Like Jeff says, there ways to move the conversation to the direction you want to take it. If he’s getting hostile responses from women he needs to look at his pitch and see if there’s something he’s doing wrong.

    But let’s also RTFA and see what’s what:

    “After approaching, she accepts TrackPoint caps, but looks visibly distraught. I’m pretty sure she thought I was trying to hit on her.”

    Pretty sure? Sounds like the perception problem is with this gent here. There are plenty of reasons why you wouldn’t want to be approached by some random stranger at the airport first thing in the morning, and being hit on is just one of several.

    And much later:

    “Have decided to stop attempting to be a TrackPoint ambassador to any female. They all give me a look like I’m a stalker.”

    Note he doesn’t point out that anyone has actually SAID to him that he’s acting like a stalker. Tickets on himself, perhaps? Or an easy target to which he can pin his lack of success?

  • Elspeth

    As a woman, who hangs around the open source software scene in Australia a lot, I feel I have some perspective on your post.

    I tend to try to be outgoing and friendly, and chalk up most creepiness (standing too close; looking at things other than my face; staring; suggestive remarks; etc) up to a total lack of social awareness, not conscious hitting-on. However, I have my limits. When I start getting followed around, photographed excessively (by people I don’t know), or have individuals just not leave me alone – then I get annoyed, and sometimes, a bit freaked out. For some reason, I just don’t like stalkerish behaviour, and for some reason (seemingly highly correlated with my gender) it happens to me often at events such as LCA, OSDC, and LUG meetings.

    After quite a few years of this, I have developed a level of protective colouration. It is rare (especially at conferences) that I will dare to go out of sight of people that I know well, and can trust to step in if necessary, if I’m in a gathering. I wear my wedding rings, and tend to display them while gesturing. I mention my husband often in conversation – not so much ‘I have a husband!’ but ‘about x, my husband’s said y, and I think z’.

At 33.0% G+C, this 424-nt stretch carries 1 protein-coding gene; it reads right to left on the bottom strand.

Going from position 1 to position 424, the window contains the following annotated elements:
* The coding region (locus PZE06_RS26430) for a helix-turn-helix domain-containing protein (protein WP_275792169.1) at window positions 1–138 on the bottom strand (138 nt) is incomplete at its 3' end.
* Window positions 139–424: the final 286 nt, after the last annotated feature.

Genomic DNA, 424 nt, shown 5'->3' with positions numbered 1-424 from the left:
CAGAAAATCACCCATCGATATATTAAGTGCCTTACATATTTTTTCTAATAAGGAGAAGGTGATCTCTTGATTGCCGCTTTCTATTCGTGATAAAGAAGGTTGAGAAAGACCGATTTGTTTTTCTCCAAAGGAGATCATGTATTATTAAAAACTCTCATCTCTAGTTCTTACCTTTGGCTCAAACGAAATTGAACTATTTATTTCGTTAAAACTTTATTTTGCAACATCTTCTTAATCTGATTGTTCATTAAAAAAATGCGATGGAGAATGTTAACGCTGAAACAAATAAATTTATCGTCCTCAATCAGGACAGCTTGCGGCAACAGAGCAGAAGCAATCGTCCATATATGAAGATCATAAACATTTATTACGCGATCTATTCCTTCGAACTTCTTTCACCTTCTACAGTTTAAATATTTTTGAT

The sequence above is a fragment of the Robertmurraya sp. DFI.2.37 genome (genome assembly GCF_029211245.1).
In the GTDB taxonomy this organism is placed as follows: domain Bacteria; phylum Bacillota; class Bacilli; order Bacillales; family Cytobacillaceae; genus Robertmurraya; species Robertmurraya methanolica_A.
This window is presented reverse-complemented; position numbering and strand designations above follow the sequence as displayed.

It’s sad that I have these habits – and even sadder that they have proven many times to be warranted. And really – those percentages which you put in your post are all very well, but one creepy stalker guy is enough to ruin any event. The majority of guys are just fine, and usually quite gentlemanly. But – it really only takes one. And that’s just for overt harassment – subtle gender distinctions are far more rampant, and unconscious in many cases – ‘So who are you here with?’ is not much of an improvement on ‘I have a boyfriend!’ behaviour.

    Finally, I’ve been approached by men who are quite firmly in a couple, also. Sad but true. Being single is only a rough guide to who’s likely to be on the hunt, as it were.

    I guess what I’m trying to say is that while you, personally, may not be the bad guy, any resemblance to being a bad guy results in the behaviour you describe, for which there are reasons. And that there only has to be one bad guy in any crowd. Not to say that the response you cite is an example of good behaviour, either. It sucks for both men and women at present – we can only hope for a future where the default state of men is not ‘scary’ and the default state of women is not ‘fearful’.

  • etbe

    Elspeth: It’s sad that you have had such bad experiences that you feel you need to hang around people you know for protection.

    Your description of how you mention your husband is perfectly acceptable and is unlikely to offend anyone. As with many social things, as long as everyone involved can pretend it’s something it isn’t then there is no problem.

  • GG

    Please someone start the commitment ladder common lisp classification project. What an immense help to humanity this would be.

  • Anders

    “I mention my husband often in conversation – not so much ‘I have a husband!’ but ‘about x, my husband’s said y, and I think z’.”

    That’s exactly how I try to talk to women, I try to mention my wife as early in the conversation as possible to avoid the “I got a boyfriend”-attitude. That helps a lot I think.

  • David

    And males think we want to be higher than them. Sad.

  • etbe

    Interesting blog post. I wonder how many shirts he will sell.

  • Tricia

    This is ONE individual’s experience that is being used to predict EVERY woman’s behavior. How is that scientific and fair?

    I would stop for a linux button to replace the windows button, even if the guy was a sweaty devil, but that’s about it as far as button’s are concerned. I certainly don’t need some guy explaining my thinkpad features to me. Hello, it’s not that complicated.

  • Olly

    “7:38 a.m. – Young professional woman waiting at the gate. Due to professional dress and demeanor, appeared to work for a consulting company. After approaching, she accepts TrackPoint caps, but looks visibly distraught. I’m pretty sure she thought I was trying to hit on her.”

    A salesman with poor social skills.

    There are other reasons why someone could be distraught after you have talked to them and that could have nothing to do with you at all.

  • For real? And never speaking about it again?

    If I stopped doing something every time it gave someone the shits I would probably never get out of bed, and then I’d still be giving someone the shits.

  • etbe

    Raena: For real. I’ll speak about it, but not blog about it.

    I don’t mind an argument, but things have gone too far in regard to this issue.

    It’s not as if I’ve got a shortage of other topics to write about.